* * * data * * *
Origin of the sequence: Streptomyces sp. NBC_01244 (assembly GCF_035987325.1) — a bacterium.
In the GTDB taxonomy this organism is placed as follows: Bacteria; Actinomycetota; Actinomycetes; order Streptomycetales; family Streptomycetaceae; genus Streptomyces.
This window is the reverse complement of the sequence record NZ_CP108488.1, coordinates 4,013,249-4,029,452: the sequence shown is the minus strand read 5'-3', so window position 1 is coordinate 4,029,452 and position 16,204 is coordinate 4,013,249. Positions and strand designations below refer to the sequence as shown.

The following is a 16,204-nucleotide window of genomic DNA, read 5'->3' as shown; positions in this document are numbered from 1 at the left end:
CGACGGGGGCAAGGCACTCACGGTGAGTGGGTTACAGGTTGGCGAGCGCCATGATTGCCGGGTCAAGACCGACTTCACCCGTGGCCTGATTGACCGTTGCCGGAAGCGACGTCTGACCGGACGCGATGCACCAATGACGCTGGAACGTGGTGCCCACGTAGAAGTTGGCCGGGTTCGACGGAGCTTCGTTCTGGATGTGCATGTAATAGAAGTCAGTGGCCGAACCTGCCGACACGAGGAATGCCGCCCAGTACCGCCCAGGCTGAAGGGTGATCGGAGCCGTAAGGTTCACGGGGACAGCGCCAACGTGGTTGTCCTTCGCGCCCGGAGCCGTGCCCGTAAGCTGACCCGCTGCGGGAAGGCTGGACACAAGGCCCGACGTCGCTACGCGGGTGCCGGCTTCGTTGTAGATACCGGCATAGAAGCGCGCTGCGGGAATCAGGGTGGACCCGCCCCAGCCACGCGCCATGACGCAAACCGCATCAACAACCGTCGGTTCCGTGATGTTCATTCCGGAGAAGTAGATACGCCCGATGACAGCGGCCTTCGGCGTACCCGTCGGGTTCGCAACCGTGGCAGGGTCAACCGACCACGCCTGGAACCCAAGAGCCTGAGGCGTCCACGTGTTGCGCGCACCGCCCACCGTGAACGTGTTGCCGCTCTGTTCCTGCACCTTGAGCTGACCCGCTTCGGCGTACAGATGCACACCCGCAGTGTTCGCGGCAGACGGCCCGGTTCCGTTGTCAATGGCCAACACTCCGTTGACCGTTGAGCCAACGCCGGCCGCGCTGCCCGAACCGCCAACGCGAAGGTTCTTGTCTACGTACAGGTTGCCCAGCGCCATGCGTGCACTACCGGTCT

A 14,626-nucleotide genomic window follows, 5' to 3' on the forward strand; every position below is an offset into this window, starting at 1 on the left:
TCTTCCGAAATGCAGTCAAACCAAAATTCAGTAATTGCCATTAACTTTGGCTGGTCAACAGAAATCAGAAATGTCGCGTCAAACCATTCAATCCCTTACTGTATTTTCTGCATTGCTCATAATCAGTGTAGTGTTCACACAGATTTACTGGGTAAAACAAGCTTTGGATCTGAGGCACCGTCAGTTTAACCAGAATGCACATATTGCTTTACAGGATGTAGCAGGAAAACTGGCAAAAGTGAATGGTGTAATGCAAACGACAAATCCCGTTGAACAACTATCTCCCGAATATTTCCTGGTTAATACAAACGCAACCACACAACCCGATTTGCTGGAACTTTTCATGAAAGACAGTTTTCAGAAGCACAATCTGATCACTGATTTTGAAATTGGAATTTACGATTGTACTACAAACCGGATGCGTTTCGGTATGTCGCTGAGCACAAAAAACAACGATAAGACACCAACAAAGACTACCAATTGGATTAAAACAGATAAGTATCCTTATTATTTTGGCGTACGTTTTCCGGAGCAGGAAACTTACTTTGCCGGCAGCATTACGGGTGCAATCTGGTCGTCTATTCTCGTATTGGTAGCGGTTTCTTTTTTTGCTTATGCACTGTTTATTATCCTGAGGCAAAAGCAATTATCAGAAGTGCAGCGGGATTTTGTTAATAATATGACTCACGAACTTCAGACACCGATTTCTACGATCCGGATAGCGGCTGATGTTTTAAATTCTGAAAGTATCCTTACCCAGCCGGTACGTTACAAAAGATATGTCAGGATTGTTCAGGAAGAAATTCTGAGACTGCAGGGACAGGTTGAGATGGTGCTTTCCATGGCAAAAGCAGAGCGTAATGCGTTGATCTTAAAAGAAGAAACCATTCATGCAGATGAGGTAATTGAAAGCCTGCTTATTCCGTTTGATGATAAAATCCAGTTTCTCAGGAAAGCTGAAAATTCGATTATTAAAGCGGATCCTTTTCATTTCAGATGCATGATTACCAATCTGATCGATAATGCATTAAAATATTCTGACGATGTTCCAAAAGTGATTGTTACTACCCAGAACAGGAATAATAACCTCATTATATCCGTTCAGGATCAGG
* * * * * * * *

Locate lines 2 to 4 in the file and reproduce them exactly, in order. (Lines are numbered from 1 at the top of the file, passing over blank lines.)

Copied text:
In the GTDB taxonomy this organism is placed as follows: Bacteria; Actinomycetota; Actinomycetes; order Streptomycetales; family Streptomycetaceae; genus Streptomyces.
This window is the reverse complement of the sequence record NZ_CP108488.1, coordinates 4,013,249-4,029,452: the sequence shown is the minus strand read 5'-3', so window position 1 is coordinate 4,029,452 and position 16,204 is coordinate 4,013,249. Positions and strand designations below refer to the sequence as shown.

The following is a 16,204-nucleotide window of genomic DNA, read 5'->3' as shown; positions in this document are numbered from 1 at the left end: